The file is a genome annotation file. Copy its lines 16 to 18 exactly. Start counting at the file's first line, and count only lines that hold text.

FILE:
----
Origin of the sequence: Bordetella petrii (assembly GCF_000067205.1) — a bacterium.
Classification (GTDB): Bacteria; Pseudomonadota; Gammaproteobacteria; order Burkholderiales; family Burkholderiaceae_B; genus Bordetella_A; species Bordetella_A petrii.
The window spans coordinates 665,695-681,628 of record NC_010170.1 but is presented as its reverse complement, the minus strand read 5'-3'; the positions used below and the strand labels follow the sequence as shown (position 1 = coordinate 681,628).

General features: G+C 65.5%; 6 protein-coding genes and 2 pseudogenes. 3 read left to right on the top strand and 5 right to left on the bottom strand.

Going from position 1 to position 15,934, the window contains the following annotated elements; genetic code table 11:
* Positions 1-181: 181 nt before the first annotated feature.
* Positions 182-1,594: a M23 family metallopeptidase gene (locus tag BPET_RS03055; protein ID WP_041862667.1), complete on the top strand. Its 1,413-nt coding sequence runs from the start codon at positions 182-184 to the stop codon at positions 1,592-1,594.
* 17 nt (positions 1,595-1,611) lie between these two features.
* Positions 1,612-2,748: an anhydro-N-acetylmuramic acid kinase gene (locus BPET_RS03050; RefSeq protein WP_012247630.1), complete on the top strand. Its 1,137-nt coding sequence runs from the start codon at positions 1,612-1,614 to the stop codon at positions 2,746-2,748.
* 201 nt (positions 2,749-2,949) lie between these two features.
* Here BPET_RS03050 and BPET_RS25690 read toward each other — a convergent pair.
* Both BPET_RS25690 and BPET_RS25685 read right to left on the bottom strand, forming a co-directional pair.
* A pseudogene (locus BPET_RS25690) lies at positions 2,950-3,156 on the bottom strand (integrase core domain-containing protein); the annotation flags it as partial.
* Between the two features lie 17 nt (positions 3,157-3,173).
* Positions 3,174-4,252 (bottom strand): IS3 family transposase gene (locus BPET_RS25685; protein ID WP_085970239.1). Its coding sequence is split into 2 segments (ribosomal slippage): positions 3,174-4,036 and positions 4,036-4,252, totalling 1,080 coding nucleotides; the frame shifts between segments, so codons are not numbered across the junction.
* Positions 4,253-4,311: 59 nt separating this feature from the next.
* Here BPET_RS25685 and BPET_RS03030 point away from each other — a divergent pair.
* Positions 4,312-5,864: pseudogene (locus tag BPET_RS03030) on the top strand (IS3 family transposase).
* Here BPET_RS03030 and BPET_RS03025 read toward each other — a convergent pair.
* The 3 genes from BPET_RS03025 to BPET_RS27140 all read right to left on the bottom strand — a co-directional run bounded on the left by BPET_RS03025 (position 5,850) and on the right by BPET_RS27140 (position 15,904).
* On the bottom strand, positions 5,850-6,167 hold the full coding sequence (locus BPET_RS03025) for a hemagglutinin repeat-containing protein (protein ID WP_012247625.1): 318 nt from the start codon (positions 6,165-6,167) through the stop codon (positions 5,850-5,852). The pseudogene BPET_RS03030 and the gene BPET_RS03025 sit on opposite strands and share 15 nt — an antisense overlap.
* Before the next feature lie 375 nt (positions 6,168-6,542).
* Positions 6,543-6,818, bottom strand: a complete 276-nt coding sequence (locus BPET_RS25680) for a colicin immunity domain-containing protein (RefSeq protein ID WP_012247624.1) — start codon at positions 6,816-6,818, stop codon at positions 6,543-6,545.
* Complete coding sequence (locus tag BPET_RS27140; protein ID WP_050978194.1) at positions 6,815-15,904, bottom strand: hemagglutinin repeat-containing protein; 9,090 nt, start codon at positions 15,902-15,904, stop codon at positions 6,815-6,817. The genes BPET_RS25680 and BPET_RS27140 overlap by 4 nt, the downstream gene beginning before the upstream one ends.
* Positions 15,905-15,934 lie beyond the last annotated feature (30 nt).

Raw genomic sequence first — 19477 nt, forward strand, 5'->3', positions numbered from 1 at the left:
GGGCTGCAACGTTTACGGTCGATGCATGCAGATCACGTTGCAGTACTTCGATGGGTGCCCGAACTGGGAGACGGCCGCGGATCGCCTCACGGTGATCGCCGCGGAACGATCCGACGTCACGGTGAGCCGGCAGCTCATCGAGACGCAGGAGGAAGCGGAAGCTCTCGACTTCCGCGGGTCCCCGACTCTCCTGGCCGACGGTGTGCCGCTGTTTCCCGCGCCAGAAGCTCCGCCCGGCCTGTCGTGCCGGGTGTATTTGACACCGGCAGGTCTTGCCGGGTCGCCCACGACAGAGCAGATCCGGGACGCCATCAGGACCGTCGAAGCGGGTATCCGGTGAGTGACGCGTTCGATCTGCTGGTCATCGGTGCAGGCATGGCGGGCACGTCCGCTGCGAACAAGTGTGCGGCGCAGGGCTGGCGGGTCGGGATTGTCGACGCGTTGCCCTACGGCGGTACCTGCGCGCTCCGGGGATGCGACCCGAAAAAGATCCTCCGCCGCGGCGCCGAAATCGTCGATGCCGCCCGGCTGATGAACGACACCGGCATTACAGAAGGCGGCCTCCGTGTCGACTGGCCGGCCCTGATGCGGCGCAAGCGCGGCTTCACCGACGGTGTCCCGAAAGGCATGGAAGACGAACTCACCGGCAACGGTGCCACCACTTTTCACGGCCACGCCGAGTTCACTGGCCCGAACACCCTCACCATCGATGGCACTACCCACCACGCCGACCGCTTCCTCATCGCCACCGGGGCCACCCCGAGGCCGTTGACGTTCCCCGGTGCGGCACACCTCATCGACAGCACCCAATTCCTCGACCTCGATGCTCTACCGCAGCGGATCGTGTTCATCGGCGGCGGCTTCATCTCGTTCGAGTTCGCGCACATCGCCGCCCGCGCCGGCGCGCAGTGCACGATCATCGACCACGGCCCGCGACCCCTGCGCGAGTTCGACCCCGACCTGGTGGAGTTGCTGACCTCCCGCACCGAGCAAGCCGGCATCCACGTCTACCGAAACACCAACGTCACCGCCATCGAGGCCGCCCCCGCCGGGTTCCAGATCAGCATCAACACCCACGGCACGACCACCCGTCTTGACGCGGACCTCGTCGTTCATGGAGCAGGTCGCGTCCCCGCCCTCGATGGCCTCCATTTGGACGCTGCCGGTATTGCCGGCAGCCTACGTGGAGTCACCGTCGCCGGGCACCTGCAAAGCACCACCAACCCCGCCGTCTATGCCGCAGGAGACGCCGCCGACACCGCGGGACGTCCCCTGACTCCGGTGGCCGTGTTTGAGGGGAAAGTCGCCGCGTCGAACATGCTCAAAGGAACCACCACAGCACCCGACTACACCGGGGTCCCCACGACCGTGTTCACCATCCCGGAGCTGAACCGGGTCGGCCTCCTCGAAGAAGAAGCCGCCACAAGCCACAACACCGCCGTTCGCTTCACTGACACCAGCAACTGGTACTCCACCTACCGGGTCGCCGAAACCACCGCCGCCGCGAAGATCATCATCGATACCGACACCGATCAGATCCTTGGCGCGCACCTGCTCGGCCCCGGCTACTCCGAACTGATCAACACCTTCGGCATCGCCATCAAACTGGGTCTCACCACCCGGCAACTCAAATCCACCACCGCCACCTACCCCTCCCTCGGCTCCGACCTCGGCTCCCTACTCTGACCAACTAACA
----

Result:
* Positions 4,253-4,311: 59 nt separating this feature from the next.
* Here BPET_RS25685 and BPET_RS03030 point away from each other — a divergent pair.
* Positions 4,312-5,864: pseudogene (locus tag BPET_RS03030) on the top strand (IS3 family transposase).